Indication vs Clue - What's the difference?

indication | clue |


As nouns the difference between indication and clue

is that indication is while clue is a strand of yarn etc as used to guide one through a labyrinth; something which points the way, a guide.

As a verb clue is

to provide with a clue (often used with "in" or "up").

indication

English

Noun

(en noun)
  • Act of pointing out or indicating.
  • That which serves to indicate or point out; mark; token; sign; symptom; evidence.
  • The frequent stops they make in the most convenient places are plain indications of their weariness. .
  • Discovery made; information.
  • (obsolete) Explanation]]; display. [[w:Francis Bacon, Francis Bacon .
  • (medicine) Any symptom or occurrence in a disease, which serves to direct to suitable remedies.
  • (finance) An declared approximation of the price at which a traded security is likely to commence trading.
  • clue

    English

    Noun

    (en noun)
  • A strand of yarn etc. as used to guide one through a labyrinth; something which points the way, a guide.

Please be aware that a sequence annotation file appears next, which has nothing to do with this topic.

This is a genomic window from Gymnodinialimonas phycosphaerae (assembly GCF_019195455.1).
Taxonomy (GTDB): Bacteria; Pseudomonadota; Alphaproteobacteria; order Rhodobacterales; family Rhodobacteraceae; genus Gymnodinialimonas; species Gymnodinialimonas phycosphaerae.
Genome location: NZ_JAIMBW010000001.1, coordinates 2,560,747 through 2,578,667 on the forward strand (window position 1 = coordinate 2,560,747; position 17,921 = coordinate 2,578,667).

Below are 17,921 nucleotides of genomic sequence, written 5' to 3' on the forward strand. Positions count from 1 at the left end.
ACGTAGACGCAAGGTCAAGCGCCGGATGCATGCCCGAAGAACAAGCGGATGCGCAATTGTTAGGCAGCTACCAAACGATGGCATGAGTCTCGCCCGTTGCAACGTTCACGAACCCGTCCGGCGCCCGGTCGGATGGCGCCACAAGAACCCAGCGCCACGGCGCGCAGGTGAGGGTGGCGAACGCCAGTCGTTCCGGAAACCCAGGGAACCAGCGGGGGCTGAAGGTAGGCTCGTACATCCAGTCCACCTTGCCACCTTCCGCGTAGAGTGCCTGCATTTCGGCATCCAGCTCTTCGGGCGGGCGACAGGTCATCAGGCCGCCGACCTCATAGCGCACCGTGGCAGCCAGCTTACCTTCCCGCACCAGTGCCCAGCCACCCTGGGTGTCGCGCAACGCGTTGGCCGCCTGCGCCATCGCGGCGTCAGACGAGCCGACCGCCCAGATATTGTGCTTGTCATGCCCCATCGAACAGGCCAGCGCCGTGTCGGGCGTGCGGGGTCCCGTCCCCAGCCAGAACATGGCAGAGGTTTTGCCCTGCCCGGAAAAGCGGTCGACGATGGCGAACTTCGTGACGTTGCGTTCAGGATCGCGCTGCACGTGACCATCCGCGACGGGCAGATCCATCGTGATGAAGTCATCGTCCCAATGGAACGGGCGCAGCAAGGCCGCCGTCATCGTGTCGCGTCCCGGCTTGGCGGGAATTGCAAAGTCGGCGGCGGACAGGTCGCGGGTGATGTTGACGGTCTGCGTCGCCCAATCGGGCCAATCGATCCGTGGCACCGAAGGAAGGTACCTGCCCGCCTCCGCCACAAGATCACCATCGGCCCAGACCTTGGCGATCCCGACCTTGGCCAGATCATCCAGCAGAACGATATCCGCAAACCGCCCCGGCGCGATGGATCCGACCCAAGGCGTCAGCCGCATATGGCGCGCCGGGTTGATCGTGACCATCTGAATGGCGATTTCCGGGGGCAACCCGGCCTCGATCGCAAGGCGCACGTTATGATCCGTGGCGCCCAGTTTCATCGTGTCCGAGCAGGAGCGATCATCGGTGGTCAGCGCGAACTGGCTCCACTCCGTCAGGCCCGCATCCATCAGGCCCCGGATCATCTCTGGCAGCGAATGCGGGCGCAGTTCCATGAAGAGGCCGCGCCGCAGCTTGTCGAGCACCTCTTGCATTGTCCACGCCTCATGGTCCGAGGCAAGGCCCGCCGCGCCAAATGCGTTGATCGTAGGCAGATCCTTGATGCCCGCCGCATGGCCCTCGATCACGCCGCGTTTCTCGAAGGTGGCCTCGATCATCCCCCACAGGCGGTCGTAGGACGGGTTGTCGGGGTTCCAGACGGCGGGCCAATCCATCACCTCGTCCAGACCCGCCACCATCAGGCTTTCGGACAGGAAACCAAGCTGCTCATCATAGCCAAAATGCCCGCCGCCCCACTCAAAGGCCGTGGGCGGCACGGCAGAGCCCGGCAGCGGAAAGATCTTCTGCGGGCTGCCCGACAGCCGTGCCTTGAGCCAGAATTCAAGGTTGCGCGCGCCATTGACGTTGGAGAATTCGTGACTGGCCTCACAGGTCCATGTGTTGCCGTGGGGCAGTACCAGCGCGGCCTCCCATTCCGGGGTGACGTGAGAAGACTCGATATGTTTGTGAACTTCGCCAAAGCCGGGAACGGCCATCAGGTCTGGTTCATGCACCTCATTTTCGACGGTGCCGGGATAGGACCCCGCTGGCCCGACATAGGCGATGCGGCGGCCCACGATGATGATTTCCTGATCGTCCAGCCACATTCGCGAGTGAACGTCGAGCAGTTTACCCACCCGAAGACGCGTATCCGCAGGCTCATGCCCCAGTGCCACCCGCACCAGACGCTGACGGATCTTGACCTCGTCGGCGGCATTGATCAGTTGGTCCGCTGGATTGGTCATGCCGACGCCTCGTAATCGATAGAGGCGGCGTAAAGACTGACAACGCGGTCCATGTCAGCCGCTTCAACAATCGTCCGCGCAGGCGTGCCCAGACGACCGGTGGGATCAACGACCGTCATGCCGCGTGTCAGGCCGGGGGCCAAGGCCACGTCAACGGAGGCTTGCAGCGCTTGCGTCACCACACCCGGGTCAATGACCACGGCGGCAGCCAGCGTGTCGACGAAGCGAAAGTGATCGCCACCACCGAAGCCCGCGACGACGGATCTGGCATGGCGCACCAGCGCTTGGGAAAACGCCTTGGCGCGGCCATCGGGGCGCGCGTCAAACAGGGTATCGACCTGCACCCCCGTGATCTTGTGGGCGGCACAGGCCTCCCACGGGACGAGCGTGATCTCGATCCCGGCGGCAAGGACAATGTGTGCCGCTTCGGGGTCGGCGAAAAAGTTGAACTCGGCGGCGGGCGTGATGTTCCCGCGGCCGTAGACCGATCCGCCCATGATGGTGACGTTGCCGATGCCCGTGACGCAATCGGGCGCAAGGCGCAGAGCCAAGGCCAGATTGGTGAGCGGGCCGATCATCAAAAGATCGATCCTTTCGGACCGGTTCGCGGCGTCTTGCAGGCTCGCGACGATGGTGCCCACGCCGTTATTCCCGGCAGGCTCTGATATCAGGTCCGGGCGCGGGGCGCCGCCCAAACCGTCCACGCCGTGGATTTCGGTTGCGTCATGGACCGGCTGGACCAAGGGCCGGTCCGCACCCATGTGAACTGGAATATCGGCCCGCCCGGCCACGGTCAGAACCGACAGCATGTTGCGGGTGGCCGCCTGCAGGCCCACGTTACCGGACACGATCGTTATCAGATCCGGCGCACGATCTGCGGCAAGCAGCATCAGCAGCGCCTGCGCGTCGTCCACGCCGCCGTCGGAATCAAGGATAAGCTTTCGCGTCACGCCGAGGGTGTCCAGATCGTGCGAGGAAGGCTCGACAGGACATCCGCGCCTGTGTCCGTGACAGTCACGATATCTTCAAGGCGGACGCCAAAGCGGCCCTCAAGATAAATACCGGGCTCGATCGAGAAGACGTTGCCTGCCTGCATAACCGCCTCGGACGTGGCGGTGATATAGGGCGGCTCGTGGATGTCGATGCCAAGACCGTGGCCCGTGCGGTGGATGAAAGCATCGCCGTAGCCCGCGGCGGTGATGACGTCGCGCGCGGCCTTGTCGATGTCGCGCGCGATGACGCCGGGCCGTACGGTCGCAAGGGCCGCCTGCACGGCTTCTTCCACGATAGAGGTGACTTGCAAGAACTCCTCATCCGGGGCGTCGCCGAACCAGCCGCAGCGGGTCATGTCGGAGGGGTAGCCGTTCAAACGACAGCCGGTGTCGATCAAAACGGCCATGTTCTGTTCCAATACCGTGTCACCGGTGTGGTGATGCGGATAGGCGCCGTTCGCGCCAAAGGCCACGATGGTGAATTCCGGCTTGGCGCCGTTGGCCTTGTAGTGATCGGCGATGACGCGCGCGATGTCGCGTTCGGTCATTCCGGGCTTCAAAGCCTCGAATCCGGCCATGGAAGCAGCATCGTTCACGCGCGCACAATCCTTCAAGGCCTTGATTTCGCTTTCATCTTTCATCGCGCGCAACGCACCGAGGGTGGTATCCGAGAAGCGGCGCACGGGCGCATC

• * 1897 , Henry James, What Maisie Knew :
  • she had even had in the past a small smug conviction that in the domestic labyrinth she always kept the clue .
  • Information which may lead one to a certain point or conclusion.
  • An object or a kind of indication which may be used as evidence.
  • (slang) Insight or understanding ("to have a clue [about]" or "to have clue". See have a clue, clue stick)
  • Synonyms

    * (information which may lead one to a certain point or conclusion) hint, indication, suggestion * (object or indication which may be used as evidence) signature

    Derived terms

    * * clueless * cluestick / clue stick * cluey * have a clue * not have a clue

    See also

    * evidence * red herring

    Verb

  • To provide with a clue.
  • The crossword compiler wasn't sure how to clue the word "should".
  • To provide someone with information which he or she lacks (often used with "in" or "up").
  • Smith, clue Jones in on what's been happening.

    Derived terms

    * clued-in * clued-up